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Book scouting anyone?

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I hit as many library book sales and B.I.G. sales as I can and everything in between. In doing so, I see many folks, even at thrift stores, scanning barcodes on their cells or little handheld PDA devices. I asked one woman who hesitantly said, "It let's her know if the book is worth paying the asking price for." That didn't sit well with me, not the answer so much as her hesitation and almost 'mind your business' behavior.


So in researching this, I found it to be called 'Book Scouting'. Many of you may be familiar with it but for those that aren't here goes a basic explanation. You download software to your cell or purchase/rent a PDA from a scouting company and you then use this system to scan barcodes for books, cd's, dvd's, even some video games and toys and a value pops up based on what is selling and for how much on Amazon. You are basically being told by the info. on the screen whether that book or item is worth buying for the sake of reselling. If you have older items without barcodes, some software/devices allow you to manually type in a name and other info. on the item and you can see what they are valued at and selling for. Of course there is the cost of the unit and/or software and a monthly subscription fee which I have seen range from $12 all the way up to $30 or more per month. And the PDA's are in the hundreds so if you own a smart phone that seems to be the way to go.


My question is two-fold: does anyone here do this as a means to earn a little extra cash since the majority of us are single income homeschooling households and are you having much success?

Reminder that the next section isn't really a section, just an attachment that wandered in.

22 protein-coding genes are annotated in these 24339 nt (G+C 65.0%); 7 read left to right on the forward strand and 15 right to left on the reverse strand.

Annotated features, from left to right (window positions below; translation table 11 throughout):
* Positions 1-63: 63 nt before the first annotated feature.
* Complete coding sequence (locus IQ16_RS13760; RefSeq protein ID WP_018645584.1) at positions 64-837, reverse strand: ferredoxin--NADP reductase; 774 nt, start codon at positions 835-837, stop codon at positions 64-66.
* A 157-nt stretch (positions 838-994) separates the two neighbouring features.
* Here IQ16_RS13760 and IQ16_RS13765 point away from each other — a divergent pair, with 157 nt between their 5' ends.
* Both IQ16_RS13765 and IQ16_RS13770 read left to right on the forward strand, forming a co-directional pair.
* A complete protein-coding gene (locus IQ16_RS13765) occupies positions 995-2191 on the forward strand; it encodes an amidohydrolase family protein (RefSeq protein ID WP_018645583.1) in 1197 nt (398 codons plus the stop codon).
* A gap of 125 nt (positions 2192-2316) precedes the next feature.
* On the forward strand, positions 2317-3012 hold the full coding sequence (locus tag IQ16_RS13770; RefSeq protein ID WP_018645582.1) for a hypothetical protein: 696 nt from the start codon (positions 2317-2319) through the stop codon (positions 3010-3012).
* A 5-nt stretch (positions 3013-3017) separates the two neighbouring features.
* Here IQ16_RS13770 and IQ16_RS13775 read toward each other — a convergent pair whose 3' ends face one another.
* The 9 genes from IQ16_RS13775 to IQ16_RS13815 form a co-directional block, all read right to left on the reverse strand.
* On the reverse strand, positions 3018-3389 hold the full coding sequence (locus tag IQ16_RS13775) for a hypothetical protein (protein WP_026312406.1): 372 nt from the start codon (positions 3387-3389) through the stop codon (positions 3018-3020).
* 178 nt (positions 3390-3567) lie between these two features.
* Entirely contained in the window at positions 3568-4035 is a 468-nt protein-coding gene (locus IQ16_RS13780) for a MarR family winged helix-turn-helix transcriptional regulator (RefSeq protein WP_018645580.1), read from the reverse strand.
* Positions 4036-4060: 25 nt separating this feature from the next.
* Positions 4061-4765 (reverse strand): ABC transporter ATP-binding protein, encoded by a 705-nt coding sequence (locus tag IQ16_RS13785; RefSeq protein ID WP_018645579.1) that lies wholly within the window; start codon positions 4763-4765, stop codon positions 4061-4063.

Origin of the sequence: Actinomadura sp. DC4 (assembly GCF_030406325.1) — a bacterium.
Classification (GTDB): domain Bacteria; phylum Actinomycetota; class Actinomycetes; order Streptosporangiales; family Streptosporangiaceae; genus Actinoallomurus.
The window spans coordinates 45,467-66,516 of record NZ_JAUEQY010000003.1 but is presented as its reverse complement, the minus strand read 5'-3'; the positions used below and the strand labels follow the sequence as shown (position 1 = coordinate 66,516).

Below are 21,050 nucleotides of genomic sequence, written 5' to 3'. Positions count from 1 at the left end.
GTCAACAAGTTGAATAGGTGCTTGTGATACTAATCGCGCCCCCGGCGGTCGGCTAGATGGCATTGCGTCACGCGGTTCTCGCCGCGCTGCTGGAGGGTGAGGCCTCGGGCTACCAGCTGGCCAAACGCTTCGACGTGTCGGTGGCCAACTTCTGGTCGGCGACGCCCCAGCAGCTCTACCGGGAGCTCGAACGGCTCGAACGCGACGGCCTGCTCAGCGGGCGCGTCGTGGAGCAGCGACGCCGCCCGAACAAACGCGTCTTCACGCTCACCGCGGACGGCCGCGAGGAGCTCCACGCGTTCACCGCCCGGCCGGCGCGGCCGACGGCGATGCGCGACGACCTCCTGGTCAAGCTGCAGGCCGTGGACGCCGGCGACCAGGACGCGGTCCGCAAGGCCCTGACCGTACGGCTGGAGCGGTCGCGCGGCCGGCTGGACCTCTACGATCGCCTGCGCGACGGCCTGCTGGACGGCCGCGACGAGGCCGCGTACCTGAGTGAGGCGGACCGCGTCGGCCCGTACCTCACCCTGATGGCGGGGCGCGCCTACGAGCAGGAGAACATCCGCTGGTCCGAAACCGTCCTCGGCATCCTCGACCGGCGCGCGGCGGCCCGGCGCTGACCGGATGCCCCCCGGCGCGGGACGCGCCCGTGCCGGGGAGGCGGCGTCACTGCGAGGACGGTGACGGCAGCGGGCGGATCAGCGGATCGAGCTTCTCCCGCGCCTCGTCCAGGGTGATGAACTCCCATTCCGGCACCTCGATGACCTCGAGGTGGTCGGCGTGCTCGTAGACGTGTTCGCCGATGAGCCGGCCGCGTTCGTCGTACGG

Heather in MD

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This is just a newfangled technology for using library sales or thrift stores to scout for book reselling. And I have no problem with folks doing that. If the library or thrift store is content with the price they are being paid, no problem.


What I do have a problem with is when the people doing this come into a sale in a large group, with dollies or carts and block the aisles or access to shelves. What they do with the books once they buy it is up to them. But they don't have a right to prevent my also accessing the books, just because I'm buying them for personal use, rather than as a business.


It is the same complaint that I had back in lead pencil days 12+ years ago, when I had book dealers shoving me out of the way to get to closer to the door of the book sale when I was very pregnant.

Edited by Sebastian (a lady)
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We live in an affluent area with lots of library book sales. I haven't seen that here. Then again I mostly shop the kid's section and often wait until the end for the $2 a bag sale. I'd have no problem with the practice--if I ever saw it. As long as the dealers aren't getting special privileges like early entry to the sale, it seems fine.


Christine W

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I have my books scanned into my phone. I scan barcodes to check and see if I already own a book or not. Sometimes when in a bookstore I check on amazon to see if the book is cheaper there. I don't sell books as a business. Just to say, there are sometimes other reasons for people scanning books.

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Yes, there are other reasons people scan and doing so to make sure you don't buy a duplicate or grab one you don't have is a fab idea.


I was mainly wondering though if anyone here actually does this as part of a small home based business to help offset some expenses of the household.


So far, I haven't seen anyone who does this getting special treatment at any sales I have been to.


I personally prefer pre-barcode books anyway so just being able to look up their value would be my interest. It might be nice to have something to hand down to my kids.

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